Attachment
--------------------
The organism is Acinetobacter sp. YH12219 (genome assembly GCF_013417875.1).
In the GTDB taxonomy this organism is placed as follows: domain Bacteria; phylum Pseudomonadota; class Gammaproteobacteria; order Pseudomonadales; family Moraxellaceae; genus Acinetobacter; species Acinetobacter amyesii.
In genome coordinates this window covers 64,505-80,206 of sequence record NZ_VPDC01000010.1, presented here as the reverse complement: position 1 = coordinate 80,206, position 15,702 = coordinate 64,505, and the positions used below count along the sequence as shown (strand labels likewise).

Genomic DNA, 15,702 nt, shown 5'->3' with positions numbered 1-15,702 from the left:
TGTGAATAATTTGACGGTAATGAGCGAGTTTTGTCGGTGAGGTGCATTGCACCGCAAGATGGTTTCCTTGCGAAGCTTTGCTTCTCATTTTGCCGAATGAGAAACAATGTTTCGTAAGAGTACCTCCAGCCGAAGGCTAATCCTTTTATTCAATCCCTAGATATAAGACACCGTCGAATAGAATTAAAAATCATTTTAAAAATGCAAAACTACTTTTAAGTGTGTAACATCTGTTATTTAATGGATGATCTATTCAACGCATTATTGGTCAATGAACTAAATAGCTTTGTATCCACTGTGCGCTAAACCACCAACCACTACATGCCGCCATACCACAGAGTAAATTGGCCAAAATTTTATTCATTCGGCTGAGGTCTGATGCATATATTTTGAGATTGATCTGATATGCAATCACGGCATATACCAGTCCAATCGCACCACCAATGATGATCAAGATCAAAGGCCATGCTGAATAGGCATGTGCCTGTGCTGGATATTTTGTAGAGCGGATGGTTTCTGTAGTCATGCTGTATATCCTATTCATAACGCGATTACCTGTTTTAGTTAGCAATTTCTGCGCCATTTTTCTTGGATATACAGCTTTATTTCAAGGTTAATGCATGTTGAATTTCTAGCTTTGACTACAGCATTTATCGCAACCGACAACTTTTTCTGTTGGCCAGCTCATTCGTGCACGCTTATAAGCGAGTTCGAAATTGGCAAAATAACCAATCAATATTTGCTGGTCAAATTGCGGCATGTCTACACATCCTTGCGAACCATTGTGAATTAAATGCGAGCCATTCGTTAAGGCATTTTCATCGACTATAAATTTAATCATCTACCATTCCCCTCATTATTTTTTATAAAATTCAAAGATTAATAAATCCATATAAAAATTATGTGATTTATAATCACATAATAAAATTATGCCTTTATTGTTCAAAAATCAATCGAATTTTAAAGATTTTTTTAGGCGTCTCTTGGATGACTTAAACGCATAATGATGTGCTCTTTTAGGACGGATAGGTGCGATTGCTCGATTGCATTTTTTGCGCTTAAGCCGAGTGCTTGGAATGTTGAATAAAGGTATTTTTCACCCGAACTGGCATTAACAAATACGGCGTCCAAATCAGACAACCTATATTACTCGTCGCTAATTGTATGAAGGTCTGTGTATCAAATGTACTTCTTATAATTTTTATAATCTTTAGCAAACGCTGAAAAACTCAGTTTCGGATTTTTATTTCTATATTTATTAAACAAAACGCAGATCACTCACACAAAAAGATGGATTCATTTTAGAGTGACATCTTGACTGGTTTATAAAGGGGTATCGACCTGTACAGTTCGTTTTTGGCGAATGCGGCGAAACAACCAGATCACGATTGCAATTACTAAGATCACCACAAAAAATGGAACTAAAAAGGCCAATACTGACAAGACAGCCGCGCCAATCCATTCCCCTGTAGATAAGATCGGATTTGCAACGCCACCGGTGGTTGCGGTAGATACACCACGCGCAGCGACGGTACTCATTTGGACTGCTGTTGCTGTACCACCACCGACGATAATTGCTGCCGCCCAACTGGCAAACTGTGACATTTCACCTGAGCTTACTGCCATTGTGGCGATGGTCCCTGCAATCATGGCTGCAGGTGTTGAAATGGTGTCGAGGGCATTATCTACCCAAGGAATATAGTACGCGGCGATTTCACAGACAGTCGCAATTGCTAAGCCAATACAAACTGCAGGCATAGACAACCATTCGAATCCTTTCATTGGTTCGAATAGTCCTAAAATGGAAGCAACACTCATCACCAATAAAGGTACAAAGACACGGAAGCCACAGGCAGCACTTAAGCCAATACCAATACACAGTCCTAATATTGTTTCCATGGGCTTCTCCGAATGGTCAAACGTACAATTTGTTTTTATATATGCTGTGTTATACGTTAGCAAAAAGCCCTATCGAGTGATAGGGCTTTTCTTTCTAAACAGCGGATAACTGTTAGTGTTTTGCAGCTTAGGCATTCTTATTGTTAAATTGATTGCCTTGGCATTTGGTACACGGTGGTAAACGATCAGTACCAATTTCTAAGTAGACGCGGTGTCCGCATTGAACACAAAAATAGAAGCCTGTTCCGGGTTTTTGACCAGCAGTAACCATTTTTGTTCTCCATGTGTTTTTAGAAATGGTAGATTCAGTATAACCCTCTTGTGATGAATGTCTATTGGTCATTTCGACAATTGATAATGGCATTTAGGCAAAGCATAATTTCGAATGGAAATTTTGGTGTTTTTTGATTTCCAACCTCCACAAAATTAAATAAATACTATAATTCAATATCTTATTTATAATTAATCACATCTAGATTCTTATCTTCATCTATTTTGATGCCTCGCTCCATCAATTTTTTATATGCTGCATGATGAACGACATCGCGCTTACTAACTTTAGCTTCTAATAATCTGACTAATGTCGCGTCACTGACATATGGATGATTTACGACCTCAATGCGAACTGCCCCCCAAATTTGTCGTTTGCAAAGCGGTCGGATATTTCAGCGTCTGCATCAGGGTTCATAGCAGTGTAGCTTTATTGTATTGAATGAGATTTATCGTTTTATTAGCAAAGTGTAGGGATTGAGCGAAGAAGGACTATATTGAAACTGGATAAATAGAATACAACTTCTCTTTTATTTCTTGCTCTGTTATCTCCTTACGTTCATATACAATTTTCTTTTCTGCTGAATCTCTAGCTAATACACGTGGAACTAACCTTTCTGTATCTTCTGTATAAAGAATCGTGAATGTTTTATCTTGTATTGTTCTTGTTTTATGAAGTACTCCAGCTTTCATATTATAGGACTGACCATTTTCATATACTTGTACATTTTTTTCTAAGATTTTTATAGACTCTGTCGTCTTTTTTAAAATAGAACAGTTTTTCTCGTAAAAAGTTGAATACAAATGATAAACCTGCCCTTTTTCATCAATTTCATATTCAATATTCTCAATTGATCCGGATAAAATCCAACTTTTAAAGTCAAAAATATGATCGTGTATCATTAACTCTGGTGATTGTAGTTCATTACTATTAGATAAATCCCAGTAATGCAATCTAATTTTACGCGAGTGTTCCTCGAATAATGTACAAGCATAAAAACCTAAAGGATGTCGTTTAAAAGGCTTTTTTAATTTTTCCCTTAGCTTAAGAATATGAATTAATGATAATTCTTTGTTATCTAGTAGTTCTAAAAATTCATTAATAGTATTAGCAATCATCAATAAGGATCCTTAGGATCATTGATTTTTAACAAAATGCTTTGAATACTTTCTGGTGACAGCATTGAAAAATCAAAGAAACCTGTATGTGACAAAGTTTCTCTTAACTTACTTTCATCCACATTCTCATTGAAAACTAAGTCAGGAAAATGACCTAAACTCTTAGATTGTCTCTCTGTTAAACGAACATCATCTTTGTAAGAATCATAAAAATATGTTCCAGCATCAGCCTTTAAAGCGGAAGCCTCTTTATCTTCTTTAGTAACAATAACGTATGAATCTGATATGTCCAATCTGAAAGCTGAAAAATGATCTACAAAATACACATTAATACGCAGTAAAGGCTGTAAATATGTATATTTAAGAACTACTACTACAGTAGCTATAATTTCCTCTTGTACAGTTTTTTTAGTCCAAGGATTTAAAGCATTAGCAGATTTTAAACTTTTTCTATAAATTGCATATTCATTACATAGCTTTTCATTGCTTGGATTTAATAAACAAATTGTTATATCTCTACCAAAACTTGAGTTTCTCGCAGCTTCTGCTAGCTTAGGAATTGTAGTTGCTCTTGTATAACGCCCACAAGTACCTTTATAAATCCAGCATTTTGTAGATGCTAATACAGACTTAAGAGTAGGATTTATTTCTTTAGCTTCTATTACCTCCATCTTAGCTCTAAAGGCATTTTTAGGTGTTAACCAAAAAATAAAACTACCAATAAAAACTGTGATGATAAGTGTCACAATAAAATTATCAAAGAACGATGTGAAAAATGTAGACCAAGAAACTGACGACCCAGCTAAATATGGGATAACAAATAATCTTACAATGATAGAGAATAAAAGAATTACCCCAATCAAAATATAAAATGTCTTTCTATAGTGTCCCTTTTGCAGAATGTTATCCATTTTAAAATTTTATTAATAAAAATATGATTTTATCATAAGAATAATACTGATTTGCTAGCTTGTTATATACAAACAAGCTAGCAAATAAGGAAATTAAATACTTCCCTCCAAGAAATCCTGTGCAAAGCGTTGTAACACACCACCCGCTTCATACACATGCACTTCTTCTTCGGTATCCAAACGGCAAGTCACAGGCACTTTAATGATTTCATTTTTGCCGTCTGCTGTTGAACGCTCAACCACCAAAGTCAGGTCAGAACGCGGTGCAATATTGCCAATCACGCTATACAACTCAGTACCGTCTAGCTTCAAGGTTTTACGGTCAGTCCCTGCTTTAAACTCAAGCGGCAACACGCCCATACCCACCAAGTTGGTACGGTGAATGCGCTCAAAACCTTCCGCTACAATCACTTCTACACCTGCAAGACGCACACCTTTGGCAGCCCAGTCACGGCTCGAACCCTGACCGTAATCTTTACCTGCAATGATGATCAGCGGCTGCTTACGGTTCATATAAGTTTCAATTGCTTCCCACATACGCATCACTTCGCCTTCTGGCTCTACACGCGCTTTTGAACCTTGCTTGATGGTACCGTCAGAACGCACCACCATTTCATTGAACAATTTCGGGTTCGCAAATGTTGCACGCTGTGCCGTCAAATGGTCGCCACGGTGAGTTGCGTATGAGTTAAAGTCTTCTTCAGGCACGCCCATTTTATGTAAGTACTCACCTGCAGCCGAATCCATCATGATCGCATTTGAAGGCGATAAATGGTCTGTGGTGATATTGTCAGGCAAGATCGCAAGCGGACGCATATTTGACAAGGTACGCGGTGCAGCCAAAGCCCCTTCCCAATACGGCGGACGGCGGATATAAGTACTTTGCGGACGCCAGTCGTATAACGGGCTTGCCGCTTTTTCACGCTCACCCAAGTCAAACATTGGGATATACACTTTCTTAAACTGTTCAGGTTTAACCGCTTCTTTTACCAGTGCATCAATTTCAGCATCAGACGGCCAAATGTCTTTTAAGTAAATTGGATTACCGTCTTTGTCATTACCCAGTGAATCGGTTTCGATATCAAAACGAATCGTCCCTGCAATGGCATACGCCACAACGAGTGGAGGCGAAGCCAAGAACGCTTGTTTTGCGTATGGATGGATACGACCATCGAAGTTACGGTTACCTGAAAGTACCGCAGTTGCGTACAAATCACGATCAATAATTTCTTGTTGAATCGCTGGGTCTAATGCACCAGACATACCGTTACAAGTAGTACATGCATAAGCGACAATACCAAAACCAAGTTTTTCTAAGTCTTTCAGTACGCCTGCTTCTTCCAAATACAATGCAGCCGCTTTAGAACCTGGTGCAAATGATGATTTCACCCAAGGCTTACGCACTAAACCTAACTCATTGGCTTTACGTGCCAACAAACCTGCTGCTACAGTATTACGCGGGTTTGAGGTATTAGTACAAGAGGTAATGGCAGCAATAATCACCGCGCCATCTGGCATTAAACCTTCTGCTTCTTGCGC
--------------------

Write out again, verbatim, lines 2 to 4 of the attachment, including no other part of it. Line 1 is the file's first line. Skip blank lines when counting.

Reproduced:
In the GTDB taxonomy this organism is placed as follows: domain Bacteria; phylum Pseudomonadota; class Gammaproteobacteria; order Pseudomonadales; family Moraxellaceae; genus Acinetobacter; species Acinetobacter amyesii.
In genome coordinates this window covers 64,505-80,206 of sequence record NZ_VPDC01000010.1, presented here as the reverse complement: position 1 = coordinate 80,206, position 15,702 = coordinate 64,505, and the positions used below count along the sequence as shown (strand labels likewise).

Genomic DNA, 15,702 nt, shown 5'->3' with positions numbered 1-15,702 from the left: